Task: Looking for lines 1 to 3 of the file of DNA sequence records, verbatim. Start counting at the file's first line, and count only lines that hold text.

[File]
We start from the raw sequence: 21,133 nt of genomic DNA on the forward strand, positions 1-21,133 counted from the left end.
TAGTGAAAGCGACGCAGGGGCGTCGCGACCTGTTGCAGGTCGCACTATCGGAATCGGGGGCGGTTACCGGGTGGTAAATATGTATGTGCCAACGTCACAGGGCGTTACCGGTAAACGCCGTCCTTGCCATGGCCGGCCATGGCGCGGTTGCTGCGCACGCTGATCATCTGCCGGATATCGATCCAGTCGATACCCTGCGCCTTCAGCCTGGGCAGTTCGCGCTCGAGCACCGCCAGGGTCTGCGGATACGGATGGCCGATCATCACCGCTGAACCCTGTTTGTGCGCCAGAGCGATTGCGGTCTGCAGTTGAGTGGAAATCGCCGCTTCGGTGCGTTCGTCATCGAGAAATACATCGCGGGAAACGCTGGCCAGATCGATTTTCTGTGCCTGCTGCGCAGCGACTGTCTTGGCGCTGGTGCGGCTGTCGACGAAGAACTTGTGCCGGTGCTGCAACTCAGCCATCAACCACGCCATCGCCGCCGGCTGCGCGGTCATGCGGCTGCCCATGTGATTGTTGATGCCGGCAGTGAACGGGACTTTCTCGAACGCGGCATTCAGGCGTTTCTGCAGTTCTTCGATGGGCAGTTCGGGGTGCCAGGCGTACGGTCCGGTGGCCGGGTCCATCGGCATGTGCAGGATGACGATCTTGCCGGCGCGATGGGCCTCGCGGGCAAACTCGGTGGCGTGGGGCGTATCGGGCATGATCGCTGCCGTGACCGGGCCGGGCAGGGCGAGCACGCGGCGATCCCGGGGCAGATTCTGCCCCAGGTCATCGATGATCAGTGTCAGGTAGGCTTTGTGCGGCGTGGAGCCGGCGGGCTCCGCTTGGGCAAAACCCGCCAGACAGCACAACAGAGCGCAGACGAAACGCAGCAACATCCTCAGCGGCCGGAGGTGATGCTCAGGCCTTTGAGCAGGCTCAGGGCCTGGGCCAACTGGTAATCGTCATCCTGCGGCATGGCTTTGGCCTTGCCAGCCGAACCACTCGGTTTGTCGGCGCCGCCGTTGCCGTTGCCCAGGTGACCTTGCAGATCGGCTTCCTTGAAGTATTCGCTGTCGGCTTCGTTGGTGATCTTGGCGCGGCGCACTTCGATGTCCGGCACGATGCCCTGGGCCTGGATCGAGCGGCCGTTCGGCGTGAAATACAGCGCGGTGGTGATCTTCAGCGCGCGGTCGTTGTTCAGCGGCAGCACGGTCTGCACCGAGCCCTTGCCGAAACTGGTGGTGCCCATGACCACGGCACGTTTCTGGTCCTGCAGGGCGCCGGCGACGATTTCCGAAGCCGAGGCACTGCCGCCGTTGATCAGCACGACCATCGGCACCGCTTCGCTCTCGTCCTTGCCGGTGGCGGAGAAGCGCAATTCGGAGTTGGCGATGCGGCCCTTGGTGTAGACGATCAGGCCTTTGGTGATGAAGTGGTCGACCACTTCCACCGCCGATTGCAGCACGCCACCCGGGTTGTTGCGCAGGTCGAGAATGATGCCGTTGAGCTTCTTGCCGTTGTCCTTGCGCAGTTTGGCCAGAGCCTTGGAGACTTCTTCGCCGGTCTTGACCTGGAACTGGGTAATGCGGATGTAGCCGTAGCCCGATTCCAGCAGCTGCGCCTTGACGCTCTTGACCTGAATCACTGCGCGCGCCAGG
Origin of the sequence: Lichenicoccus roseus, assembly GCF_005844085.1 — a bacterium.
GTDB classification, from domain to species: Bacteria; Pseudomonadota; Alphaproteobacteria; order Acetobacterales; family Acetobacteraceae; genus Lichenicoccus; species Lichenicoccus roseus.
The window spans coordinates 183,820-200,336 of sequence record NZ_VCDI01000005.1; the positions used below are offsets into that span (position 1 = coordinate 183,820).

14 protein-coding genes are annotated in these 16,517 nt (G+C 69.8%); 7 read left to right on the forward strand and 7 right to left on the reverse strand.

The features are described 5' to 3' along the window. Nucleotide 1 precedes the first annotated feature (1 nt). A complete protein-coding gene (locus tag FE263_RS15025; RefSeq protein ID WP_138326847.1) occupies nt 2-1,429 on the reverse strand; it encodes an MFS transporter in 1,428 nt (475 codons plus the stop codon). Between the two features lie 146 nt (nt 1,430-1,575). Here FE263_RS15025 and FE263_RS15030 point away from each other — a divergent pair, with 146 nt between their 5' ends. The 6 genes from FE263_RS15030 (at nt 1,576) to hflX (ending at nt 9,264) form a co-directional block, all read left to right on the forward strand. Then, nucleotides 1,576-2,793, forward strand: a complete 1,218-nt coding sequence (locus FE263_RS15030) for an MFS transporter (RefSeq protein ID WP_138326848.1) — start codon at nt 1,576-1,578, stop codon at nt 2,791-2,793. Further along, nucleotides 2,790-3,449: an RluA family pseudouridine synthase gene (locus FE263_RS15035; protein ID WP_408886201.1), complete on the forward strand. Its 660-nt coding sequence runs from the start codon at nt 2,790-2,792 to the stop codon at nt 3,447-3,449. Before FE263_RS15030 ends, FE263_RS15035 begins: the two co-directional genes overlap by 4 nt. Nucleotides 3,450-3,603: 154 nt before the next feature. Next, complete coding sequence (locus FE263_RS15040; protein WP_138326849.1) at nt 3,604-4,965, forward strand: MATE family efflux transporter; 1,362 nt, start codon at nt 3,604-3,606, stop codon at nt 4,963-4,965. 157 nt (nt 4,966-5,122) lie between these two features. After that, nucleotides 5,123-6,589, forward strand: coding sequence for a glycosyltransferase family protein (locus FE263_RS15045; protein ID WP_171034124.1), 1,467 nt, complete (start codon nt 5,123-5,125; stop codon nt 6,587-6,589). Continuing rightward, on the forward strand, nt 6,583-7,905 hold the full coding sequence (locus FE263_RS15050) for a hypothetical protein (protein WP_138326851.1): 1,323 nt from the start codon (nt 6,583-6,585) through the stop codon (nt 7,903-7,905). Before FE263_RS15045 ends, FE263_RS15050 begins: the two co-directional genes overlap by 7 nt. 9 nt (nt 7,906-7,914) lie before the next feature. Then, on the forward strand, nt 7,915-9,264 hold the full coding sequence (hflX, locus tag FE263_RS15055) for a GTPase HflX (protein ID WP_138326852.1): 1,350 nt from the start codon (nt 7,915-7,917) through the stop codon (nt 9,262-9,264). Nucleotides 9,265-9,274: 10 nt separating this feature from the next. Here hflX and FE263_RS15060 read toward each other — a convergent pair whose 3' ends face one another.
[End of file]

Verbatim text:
We start from the raw sequence: 21,133 nt of genomic DNA on the forward strand, positions 1-21,133 counted from the left end.
TAGTGAAAGCGACGCAGGGGCGTCGCGACCTGTTGCAGGTCGCACTATCGGAATCGGGGGCGGTTACCGGGTGGTAAATATGTATGTGCCAACGTCACAGGGCGTTACCGGTAAACGCCGTCCTTGCCATGGCCGGCCATGGCGCGGTTGCTGCGCACGCTGATCATCTGCCGGATATCGATCCAGTCGATACCCTGCGCCTTCAGCCTGGGCAGTTCGCGCTCGAGCACCGCCAGGGTCTGCGGATACGGATGGCCGATCATCACCGCTGAACCCTGTTTGTGCGCCAGAGCGATTGCGGTCTGCAGTTGAGTGGAAATCGCCGCTTCGGTGCGTTCGTCATCGAGAAATACATCGCGGGAAACGCTGGCCAGATCGATTTTCTGTGCCTGCTGCGCAGCGACTGTCTTGGCGCTGGTGCGGCTGTCGACGAAGAACTTGTGCCGGTGCTGCAACTCAGCCATCAACCACGCCATCGCCGCCGGCTGCGCGGTCATGCGGCTGCCCATGTGATTGTTGATGCCGGCAGTGAACGGGACTTTCTCGAACGCGGCATTCAGGCGTTTCTGCAGTTCTTCGATGGGCAGTTCGGGGTGCCAGGCGTACGGTCCGGTGGCCGGGTCCATCGGCATGTGCAGGATGACGATCTTGCCGGCGCGATGGGCCTCGCGGGCAAACTCGGTGGCGTGGGGCGTATCGGGCATGATCGCTGCCGTGACCGGGCCGGGCAGGGCGAGCACGCGGCGATCCCGGGGCAGATTCTGCCCCAGGTCATCGATGATCAGTGTCAGGTAGGCTTTGTGCGGCGTGGAGCCGGCGGGCTCCGCTTGGGCAAAACCCGCCAGACAGCACAACAGAGCGCAGACGAAACGCAGCAACATCCTCAGCGGCCGGAGGTGATGCTCAGGCCTTTGAGCAGGCTCAGGGCCTGGGCCAACTGGTAATCGTCATCCTGCGGCATGGCTTTGGCCTTGCCAGCCGAACCACTCGGTTTGTCGGCGCCGCCGTTGCCGTTGCCCAGGTGACCTTGCAGATCGGCTTCCTTGAAGTATTCGCTGTCGGCTTCGTTGGTGATCTTGGCGCGGCGCACTTCGATGTCCGGCACGATGCCCTGGGCCTGGATCGAGCGGCCGTTCGGCGTGAAATACAGCGCGGTGGTGATCTTCAGCGCGCGGTCGTTGTTCAGCGGCAGCACGGTCTGCACCGAGCCCTTGCCGAAACTGGTGGTGCCCATGACCACGGCACGTTTCTGGTCCTGCAGGGCGCCGGCGACGATTTCCGAAGCCGAGGCACTGCCGCCGTTGATCAGCACGACCATCGGCACCGCTTCGCTCTCGTCCTTGCCGGTGGCGGAGAAGCGCAATTCGGAGTTGGCGATGCGGCCCTTGGTGTAGACGATCAGGCCTTTGGTGATGAAGTGGTCGACCACTTCCACCGCCGATTGCAGCACGCCACCCGGGTTGTTGCGCAGGTCGAGAATGATGCCGTTGAGCTTCTTGCCGTTGTCCTTGCGCAGTTTGGCCAGAGCCTTGGAGACTTCTTCGCCGGTCTTGACCTGGAACTGGGTAATGCGGATGTAGCCGTAGCCCGATTCCAGCAGCTGCGCCTTGACGCTCTTGACCTGAATCACTGCGCGCGCCAGG
Origin of the sequence: Lichenicoccus roseus, assembly GCF_005844085.1 — a bacterium.